Purple S30 Fairlady. $20k.
Another 4-door Hakosuka for a cheap $15,000. I plan to pick one up and import it in the next 5 years or so. Did you know that there is no import restrictions on these older Hakosuka Skylines? If you really want to be different and have a car almost noone else has, import one of these.
Aw, this car hold a special place in my heart. A friend of mine had one in high school for a short while and I have oh so many memories of pushing it down the road or getting high from the fumes of its leaking gas system. This car is known as the Datsun 510 in America and the Nissan Bluebird in Japan. This beast used to run alongside the Hakosuka and had the Toyota Corona as its rival. It evolved to the nowday Nissan Sylphy.
Here we have another Bluebird in that old green color. This is the first car I found that was under $10k with it's $9,300 price tag.
Here we have a the old Nissan Sunny. I believe (not certain) this is the B110 model with some aero parts added. This car never really came to the states but is old enough that you could legally import it. It later evolved into the Nissan Sentra, which is unfortuantely FWD and a complete disapointment in every way.
Here we have another Nissan Bluebird, but this time, it's a wagon in puke yellow. I have a personal grievance against wagon sportscars. I have the firm belief that you should seperate your car utility needs from your speed needs. You shouldn't go throw your golden retrievers in the back of your car for a quick spin to Costco, followed with a stop by the track. It makes your car look like it has some unexpected disfiguration. This is why the new Subaru STi gave me a strong desire to defecate upon its hood when I first saw it at the Tokyo Motor Show last year. Stop buying wagons so auto manufacturers get the idea that it's a wrong life choice.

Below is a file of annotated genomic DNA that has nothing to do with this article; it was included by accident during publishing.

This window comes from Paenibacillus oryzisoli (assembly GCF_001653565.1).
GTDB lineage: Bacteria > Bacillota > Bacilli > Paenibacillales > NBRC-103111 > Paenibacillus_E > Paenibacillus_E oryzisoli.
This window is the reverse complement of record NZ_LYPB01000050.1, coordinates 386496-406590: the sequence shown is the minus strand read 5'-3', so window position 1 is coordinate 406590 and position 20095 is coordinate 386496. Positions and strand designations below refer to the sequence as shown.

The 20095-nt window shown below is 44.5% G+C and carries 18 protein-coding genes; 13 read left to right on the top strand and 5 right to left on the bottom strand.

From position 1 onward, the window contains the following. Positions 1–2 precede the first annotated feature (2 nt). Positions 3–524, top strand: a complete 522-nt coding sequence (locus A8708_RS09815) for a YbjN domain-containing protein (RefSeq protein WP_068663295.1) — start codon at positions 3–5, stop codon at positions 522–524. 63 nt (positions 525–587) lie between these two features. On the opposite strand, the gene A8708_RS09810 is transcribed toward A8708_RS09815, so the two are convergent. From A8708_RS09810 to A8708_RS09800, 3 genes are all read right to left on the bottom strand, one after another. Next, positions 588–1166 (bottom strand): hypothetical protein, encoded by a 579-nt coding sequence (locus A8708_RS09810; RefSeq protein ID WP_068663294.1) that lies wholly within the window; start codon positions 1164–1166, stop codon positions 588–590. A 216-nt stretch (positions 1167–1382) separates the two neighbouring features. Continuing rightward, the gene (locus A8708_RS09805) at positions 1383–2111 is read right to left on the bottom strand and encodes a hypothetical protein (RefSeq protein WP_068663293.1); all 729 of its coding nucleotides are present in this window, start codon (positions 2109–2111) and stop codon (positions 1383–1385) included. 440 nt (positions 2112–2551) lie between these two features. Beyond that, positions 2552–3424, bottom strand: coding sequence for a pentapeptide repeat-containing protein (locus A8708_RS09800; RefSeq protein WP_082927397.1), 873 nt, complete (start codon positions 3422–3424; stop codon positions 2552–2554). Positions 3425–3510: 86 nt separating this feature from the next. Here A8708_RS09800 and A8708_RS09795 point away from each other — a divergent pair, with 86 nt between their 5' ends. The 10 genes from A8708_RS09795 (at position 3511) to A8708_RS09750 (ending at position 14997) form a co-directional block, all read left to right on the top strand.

A more basic yet clean white S30 Fairlady with under 20k km on the odometer. These cars are so sexy. I'm so glad that the new Nissan Z34 370Z has adopted the S30's traditional body lines.
Looking ahead from the white S30. The dealership is actually pretty small in size, but they sure fit in quite a few awesome cars.
Oldschool style fender flares with fat Watanabe wheels in black. It's hard to make a car look that good.
I wanted to get a close-up of the price tag on that RX-3. This car was made in 1974.
In addition to the outside selection of cars, they had an indoor showroom as well. Got a BMW for some reason on the right, a Bluebird SSS in the middle, and I have no idea on the left but it's suuuuuuper expensive ($40k).
Closer view of that Bluebird. The Bluebird offered a special edition in those years dubbed the SSS (stands for Super Sports Sedan). In Japan they offered this as the SSS-E, which had Nissan's first electronic fuel injection. All production cars prior to it were equiped with carburetors.
You're probably wondering, "gee, what's the name of this awesome and sweet dealership?" They're called Flex Auto Review and you can view their website here. After leaving this dealership, I was enlightened to the fact that these sorts of dealerships of not that uncommon. When I get the chance, I'll be sure to check out others and share it with all of you. I love Japanese cars, but man, oldschool Japanese cars are the best. Old cars in general are really interesting and it's like hitting a pot of gold by accident coming across places like this. If you ever come to Japan and you stop by Weld, ask about this place, it's only a stone's throw away from them.